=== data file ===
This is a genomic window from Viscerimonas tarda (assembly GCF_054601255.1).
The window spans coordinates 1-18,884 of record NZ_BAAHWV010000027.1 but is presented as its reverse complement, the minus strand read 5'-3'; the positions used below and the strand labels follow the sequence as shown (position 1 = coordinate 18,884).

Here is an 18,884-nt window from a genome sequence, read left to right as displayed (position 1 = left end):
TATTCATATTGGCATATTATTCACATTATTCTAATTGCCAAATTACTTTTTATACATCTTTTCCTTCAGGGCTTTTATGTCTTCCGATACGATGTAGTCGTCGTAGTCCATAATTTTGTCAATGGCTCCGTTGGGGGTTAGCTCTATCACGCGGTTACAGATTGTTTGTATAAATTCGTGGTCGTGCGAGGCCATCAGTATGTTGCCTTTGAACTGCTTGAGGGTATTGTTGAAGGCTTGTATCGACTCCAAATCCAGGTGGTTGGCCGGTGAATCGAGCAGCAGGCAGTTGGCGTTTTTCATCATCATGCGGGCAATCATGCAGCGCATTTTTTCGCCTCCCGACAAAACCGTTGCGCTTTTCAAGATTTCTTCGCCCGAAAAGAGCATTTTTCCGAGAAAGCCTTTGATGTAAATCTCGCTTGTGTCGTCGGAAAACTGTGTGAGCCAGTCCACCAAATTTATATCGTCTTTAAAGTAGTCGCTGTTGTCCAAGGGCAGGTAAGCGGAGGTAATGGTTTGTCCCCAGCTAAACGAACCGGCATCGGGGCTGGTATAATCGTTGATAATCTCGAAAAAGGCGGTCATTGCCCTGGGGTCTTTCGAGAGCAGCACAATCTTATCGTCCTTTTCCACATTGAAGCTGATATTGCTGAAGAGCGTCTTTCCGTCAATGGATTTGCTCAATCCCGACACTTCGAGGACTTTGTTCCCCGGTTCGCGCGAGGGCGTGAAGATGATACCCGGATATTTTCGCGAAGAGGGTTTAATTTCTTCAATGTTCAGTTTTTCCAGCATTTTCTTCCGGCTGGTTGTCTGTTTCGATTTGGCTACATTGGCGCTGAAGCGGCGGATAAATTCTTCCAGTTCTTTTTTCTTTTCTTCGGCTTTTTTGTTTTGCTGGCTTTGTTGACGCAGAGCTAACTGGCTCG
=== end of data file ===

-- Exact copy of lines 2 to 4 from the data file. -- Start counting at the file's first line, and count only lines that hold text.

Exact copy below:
The window spans coordinates 1-18,884 of record NZ_BAAHWV010000027.1 but is presented as its reverse complement, the minus strand read 5'-3'; the positions used below and the strand labels follow the sequence as shown (position 1 = coordinate 18,884).

Here is an 18,884-nt window from a genome sequence, read left to right as displayed (position 1 = left end):
TATTCATATTGGCATATTATTCACATTATTCTAATTGCCAAATTACTTTTTATACATCTTTTCCTTCAGGGCTTTTATGTCTTCCGATACGATGTAGTCGTCGTAGTCCATAATTTTGTCAATGGCTCCGTTGGGGGTTAGCTCTATCACGCGGTTACAGATTGTTTGTATAAATTCGTGGTCGTGCGAGGCCATCAGTATGTTGCCTTTGAACTGCTTGAGGGTATTGTTGAAGGCTTGTATCGACTCCAAATCCAGGTGGTTGGCCGGTGAATCGAGCAGCAGGCAGTTGGCGTTTTTCATCATCATGCGGGCAATCATGCAGCGCATTTTTTCGCCTCCCGACAAAACCGTTGCGCTTTTCAAGATTTCTTCGCCCGAAAAGAGCATTTTTCCGAGAAAGCCTTTGATGTAAATCTCGCTTGTGTCGTCGGAAAACTGTGTGAGCCAGTCCACCAAATTTATATCGTCTTTAAAGTAGTCGCTGTTGTCCAAGGGCAGGTAAGCGGAGGTAATGGTTTGTCCCCAGCTAAACGAACCGGCATCGGGGCTGGTATAATCGTTGATAATCTCGAAAAAGGCGGTCATTGCCCTGGGGTCTTTCGAGAGCAGCACAATCTTATCGTCCTTTTCCACATTGAAGCTGATATTGCTGAAGAGCGTCTTTCCGTCAATGGATTTGCTCAATCCCGACACTTCGAGGACTTTGTTCCCCGGTTCGCGCGAGGGCGTGAAGATGATACCCGGATATTTTCGCGAAGAGGGTTTAATTTCTTCAATGTTCAGTTTTTCCAGCATTTTCTTCCGGCTGGTTGTCTGTTTCGATTTGGCTACATTGGCGCTGAAGCGGCGGATAAATTCTTCCAGTTCTTTTTTCTTTTCTTCGGCTTTTTTGTTTTGCTGGCTTTGTTGACGCAGAGCTAACTGGCTCG